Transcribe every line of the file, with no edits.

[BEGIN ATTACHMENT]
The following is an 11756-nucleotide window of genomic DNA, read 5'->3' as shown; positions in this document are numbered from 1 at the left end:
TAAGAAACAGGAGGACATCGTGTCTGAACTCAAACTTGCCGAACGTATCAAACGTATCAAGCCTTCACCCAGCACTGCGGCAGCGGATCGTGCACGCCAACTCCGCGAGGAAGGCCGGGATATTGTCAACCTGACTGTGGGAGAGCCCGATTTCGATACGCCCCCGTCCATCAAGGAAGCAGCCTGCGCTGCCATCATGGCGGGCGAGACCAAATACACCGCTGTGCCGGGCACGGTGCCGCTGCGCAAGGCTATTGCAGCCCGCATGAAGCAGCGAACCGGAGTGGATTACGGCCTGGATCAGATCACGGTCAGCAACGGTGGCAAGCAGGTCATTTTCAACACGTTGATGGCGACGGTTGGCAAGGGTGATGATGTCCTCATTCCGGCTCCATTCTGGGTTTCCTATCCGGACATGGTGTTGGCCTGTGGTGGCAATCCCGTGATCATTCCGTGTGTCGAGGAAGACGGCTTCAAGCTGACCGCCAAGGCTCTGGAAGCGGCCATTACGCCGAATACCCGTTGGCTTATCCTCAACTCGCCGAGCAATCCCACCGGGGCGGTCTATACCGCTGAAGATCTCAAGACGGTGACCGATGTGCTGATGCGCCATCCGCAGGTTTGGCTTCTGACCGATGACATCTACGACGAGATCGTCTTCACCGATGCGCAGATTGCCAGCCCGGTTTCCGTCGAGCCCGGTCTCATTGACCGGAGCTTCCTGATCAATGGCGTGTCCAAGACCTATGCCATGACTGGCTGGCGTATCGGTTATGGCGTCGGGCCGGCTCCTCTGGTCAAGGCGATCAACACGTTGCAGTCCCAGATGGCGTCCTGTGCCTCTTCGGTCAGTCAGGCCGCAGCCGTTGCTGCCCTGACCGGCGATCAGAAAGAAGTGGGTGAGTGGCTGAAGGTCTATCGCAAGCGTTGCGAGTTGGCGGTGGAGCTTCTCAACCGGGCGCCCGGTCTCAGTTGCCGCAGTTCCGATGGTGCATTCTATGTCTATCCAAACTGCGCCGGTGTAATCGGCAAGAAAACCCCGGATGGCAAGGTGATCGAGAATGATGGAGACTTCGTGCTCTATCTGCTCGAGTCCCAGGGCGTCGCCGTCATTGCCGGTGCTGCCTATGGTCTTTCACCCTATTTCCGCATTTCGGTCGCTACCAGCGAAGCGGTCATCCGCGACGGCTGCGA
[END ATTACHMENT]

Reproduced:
The following is an 11756-nucleotide window of genomic DNA, read 5'->3' as shown; positions in this document are numbered from 1 at the left end:
TAAGAAACAGGAGGACATCGTGTCTGAACTCAAACTTGCCGAACGTATCAAACGTATCAAGCCTTCACCCAGCACTGCGGCAGCGGATCGTGCACGCCAACTCCGCGAGGAAGGCCGGGATATTGTCAACCTGACTGTGGGAGAGCCCGATTTCGATACGCCCCCGTCCATCAAGGAAGCAGCCTGCGCTGCCATCATGGCGGGCGAGACCAAATACACCGCTGTGCCGGGCACGGTGCCGCTGCGCAAGGCTATTGCAGCCCGCATGAAGCAGCGAACCGGAGTGGATTACGGCCTGGATCAGATCACGGTCAGCAACGGTGGCAAGCAGGTCATTTTCAACACGTTGATGGCGACGGTTGGCAAGGGTGATGATGTCCTCATTCCGGCTCCATTCTGGGTTTCCTATCCGGACATGGTGTTGGCCTGTGGTGGCAATCCCGTGATCATTCCGTGTGTCGAGGAAGACGGCTTCAAGCTGACCGCCAAGGCTCTGGAAGCGGCCATTACGCCGAATACCCGTTGGCTTATCCTCAACTCGCCGAGCAATCCCACCGGGGCGGTCTATACCGCTGAAGATCTCAAGACGGTGACCGATGTGCTGATGCGCCATCCGCAGGTTTGGCTTCTGACCGATGACATCTACGACGAGATCGTCTTCACCGATGCGCAGATTGCCAGCCCGGTTTCCGTCGAGCCCGGTCTCATTGACCGGAGCTTCCTGATCAATGGCGTGTCCAAGACCTATGCCATGACTGGCTGGCGTATCGGTTATGGCGTCGGGCCGGCTCCTCTGGTCAAGGCGATCAACACGTTGCAGTCCCAGATGGCGTCCTGTGCCTCTTCGGTCAGTCAGGCCGCAGCCGTTGCTGCCCTGACCGGCGATCAGAAAGAAGTGGGTGAGTGGCTGAAGGTCTATCGCAAGCGTTGCGAGTTGGCGGTGGAGCTTCTCAACCGGGCGCCCGGTCTCAGTTGCCGCAGTTCCGATGGTGCATTCTATGTCTATCCAAACTGCGCCGGTGTAATCGGCAAGAAAACCCCGGATGGCAAGGTGATCGAGAATGATGGAGACTTCGTGCTCTATCTGCTCGAGTCCCAGGGCGTCGCCGTCATTGCCGGTGCTGCCTATGGTCTTTCACCCTATTTCCGCATTTCGGTCGCTACCAGCGAAGCGGTCATCCGCGACGGCTGCGA